Historical population[edit]

International relations[edit]

Twin towns and sister cities[edit]

Sovetsk is twinned with:

Notable people[edit]

Gallery[edit]

References[edit]

Notes[edit]

  1. ^ a b c Resolution #639
  2. ^ a b c Law #376
  3. ^ a b c Russian Federal State Statistics Service (2011). "Всероссийская перепись населения 2010 года. Том 1" [2010 All-Russian Population Census, vol. 1]. Всероссийская перепись населения 2010 года (2010 All-Russia Population Census) (in Russian). Federal State Statistics Service. Retrieved June 29, 2012. 
  4. ^ Правительство Российской Федерации. Федеральный закон №107-ФЗ от 3 июня 2011 г. «Об исчислении времени», в ред. Федерального закона №248-ФЗ от 21 июля 2014 г. «О внесении изменений в Федеральный закон "Об исчислении времени"». Вступил в силу по истечении шестидесяти дней после дня официального опубликования (6 августа 2011 г.). Опубликован: "Российская газета", №120, 6 июня 2011 г. (Government of the Russian Federation. Federal Law #107-FZ of June 31, 2011 On Calculating Time, as amended by the Federal Law #248-FZ of July 21, 2014 On Amending Federal Law "On Calculating Time". Effective as of after sixty days following the day of the official publication.).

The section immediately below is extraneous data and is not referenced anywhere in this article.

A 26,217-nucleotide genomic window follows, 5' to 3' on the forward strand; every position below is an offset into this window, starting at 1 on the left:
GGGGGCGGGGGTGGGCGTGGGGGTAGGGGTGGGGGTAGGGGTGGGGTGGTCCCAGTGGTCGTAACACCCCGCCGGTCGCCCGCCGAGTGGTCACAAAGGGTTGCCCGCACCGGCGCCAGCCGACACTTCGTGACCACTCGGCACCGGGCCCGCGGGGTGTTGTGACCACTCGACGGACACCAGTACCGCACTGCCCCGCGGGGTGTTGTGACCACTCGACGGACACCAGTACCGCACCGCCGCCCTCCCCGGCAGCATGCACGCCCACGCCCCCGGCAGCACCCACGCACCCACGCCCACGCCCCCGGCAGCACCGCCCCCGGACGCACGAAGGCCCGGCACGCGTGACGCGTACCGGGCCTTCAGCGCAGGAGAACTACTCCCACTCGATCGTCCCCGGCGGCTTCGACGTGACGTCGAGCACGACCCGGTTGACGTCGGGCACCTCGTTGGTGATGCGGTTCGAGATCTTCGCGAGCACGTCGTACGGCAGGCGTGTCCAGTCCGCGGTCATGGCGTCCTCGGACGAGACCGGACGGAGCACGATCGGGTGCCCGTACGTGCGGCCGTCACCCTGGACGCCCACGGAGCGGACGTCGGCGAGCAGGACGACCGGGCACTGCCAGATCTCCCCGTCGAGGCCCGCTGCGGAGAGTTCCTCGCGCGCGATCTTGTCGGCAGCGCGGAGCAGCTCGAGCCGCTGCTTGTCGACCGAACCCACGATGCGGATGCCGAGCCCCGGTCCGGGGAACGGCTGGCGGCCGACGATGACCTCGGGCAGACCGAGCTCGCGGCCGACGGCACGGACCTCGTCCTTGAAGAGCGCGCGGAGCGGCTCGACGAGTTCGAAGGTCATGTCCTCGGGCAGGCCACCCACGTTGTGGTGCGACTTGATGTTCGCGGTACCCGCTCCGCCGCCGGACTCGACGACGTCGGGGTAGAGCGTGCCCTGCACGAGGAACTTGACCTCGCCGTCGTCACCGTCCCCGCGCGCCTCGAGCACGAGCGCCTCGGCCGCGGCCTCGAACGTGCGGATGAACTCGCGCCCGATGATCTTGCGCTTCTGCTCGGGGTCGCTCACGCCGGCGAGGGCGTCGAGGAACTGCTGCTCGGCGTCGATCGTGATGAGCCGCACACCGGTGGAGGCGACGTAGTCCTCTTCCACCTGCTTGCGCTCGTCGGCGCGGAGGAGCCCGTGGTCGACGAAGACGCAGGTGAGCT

5. ^ Почта России. Информационно-вычислительный центр ОАСУ РПО. (Russian Post). Поиск объектов почтовой связи (Postal Objects Search) (Russian)
  6. ^ a b Russian Federal State Statistics Service (May 21, 2004). "Численность населения России, субъектов Российской Федерации в составе федеральных округов, районов, городских поселений, сельских населённых пунктов – районных центров и сельских населённых пунктов с населением 3 тысячи и более человек" [Population of Russia, Its Federal Districts, Federal Subjects, Districts, Urban Localities, Rural Localities—Administrative Centers, and Rural Localities with Population of Over 3,000] (XLS). Всероссийская перепись населения 2002 года [All-Russia Population Census of 2002] (in Russian). Retrieved August 9, 2014.